Kuala Lumpur, April 15 (IANS) The Malaysian prime minister making rotis! That was exactly what Najib Tun Razak did when he visited a gurudwara here to greet the Sikh community on Baisakhi.
Razak also spoke of the need for harmony among various communities in multi-racial Malaysia, enunciated by his ’1Malaysia’ concept.
Razak, who visited the Gurdwara Sahib Tatt Khalsa Diwan in Chow Kit here for the first time, made his intention to visit the Sikh shrine known only late Tuesday.
He tried his hand at making roti which is an unleavened flatbread, much to the amusement and delight of the cooks, most of them women, New Straits Times said Wednesday.
‘I gave late notice as I did not want any pomp and pageantry. I did not want the red carpet, bunga mangga or kompang (with which a special guest is honoured).
‘I wanted to meet you in a natural way and take part in the daily activities so I can better understand the aspirations and hopes of the Sikh community and all communities.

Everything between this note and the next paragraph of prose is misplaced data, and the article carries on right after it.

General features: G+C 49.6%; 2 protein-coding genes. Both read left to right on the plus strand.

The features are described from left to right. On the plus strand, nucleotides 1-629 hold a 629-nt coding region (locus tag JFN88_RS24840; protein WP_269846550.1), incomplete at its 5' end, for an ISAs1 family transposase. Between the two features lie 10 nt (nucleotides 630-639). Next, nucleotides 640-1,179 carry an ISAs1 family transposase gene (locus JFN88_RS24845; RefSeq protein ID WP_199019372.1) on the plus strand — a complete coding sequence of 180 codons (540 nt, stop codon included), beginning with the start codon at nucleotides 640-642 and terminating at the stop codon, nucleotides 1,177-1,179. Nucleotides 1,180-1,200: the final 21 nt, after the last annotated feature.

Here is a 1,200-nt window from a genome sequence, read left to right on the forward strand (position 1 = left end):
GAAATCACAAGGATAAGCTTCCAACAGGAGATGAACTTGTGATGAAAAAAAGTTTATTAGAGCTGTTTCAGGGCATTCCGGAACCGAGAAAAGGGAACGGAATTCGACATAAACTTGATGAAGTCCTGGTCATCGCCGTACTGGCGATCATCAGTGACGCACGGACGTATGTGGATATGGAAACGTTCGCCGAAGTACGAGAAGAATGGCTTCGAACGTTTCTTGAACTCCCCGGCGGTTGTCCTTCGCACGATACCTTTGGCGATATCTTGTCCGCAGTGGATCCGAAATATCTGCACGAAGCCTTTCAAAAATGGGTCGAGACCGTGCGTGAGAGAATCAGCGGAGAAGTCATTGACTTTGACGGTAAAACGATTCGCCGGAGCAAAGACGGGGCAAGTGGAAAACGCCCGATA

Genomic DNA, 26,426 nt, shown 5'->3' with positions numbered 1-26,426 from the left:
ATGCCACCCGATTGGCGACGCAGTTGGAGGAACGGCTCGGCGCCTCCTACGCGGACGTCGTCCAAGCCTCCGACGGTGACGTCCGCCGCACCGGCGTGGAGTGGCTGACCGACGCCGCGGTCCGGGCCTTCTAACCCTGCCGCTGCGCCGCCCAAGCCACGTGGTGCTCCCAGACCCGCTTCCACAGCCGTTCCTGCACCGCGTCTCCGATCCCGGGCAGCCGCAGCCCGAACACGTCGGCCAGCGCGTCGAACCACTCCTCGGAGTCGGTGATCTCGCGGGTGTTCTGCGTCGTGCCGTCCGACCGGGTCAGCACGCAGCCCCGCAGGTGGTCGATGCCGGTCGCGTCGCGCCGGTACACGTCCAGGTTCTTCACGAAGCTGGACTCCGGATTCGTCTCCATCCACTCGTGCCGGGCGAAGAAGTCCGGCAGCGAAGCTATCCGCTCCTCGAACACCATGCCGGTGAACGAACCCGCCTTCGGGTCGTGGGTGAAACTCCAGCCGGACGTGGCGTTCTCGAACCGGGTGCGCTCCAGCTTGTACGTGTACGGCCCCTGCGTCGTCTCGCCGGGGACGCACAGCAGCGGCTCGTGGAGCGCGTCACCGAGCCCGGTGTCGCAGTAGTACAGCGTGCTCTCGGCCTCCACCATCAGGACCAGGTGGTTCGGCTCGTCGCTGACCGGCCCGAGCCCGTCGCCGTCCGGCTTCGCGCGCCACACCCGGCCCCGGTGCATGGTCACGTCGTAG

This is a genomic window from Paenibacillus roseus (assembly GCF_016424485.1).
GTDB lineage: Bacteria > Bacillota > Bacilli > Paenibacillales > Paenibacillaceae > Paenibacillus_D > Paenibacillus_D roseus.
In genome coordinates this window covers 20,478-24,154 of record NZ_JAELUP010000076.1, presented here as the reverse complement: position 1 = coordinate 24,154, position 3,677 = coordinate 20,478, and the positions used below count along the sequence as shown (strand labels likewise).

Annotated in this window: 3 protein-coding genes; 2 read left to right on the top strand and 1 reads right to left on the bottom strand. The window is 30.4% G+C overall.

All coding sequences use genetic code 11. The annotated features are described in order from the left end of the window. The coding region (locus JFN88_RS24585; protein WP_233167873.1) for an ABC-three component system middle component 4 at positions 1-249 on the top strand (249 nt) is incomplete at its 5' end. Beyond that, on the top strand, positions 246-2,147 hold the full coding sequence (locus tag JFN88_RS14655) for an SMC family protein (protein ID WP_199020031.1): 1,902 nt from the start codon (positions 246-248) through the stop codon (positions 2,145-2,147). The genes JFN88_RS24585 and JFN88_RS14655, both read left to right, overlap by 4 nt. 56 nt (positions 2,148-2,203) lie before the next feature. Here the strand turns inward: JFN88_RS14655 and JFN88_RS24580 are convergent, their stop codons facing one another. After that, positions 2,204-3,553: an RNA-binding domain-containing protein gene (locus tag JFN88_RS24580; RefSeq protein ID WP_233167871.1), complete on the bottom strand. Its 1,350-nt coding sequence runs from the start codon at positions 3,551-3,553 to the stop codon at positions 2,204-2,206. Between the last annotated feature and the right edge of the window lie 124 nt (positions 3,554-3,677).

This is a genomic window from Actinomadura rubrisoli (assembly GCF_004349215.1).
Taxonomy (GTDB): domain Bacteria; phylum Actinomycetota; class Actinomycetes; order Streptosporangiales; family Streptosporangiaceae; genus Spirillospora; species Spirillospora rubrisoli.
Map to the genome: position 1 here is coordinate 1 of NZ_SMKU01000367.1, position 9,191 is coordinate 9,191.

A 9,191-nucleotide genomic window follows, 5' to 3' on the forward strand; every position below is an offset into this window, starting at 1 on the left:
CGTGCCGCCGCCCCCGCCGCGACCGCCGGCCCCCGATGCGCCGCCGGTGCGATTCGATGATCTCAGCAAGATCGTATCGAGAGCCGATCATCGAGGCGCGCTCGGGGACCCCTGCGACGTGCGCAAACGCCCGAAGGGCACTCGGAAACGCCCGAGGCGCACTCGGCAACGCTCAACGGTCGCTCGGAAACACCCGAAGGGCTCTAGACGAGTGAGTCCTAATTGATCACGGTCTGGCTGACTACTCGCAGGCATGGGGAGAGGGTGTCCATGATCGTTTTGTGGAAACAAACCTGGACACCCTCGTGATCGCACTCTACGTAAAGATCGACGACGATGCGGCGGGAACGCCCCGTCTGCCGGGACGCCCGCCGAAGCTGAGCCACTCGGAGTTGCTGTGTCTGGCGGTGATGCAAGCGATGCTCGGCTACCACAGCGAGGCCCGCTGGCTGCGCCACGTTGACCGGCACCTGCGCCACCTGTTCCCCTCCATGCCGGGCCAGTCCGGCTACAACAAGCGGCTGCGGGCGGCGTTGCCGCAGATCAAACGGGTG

‘I want to show very clearly that this government stands for all communities, races and religions,’ he said in a short speech to those present at the gurdwara.
The crowd cheered when he greeted them by saying, ‘Sat Sri Akal’ and ‘Happy Baisakhi Day’.
Razak took off his jacket to be more informal.
Malaysia has a 100,000 strong Sikh community that has done well in business and trade and professions like law. Many have joined public life and have been lawmakers.
Most Sikhs came here during the British era.
The community conducts many social services. Razak met with blood donors at a corner of the hall.
There was a line-up to shake hands with him and be photographed.
In his speech, the prime minister expressed his appreciation and recognition of the Sikh community’s contribution to the country’s development through the years.
‘We must break the race barrier. We should not look at skin colour but as one Malaysia. If one needs help, he should be helped. If we have that attitude, we will move forward,’ The Star quoted him as saying.
He also called on all Malaysians to help one another regardless of race or community to foster greater unity.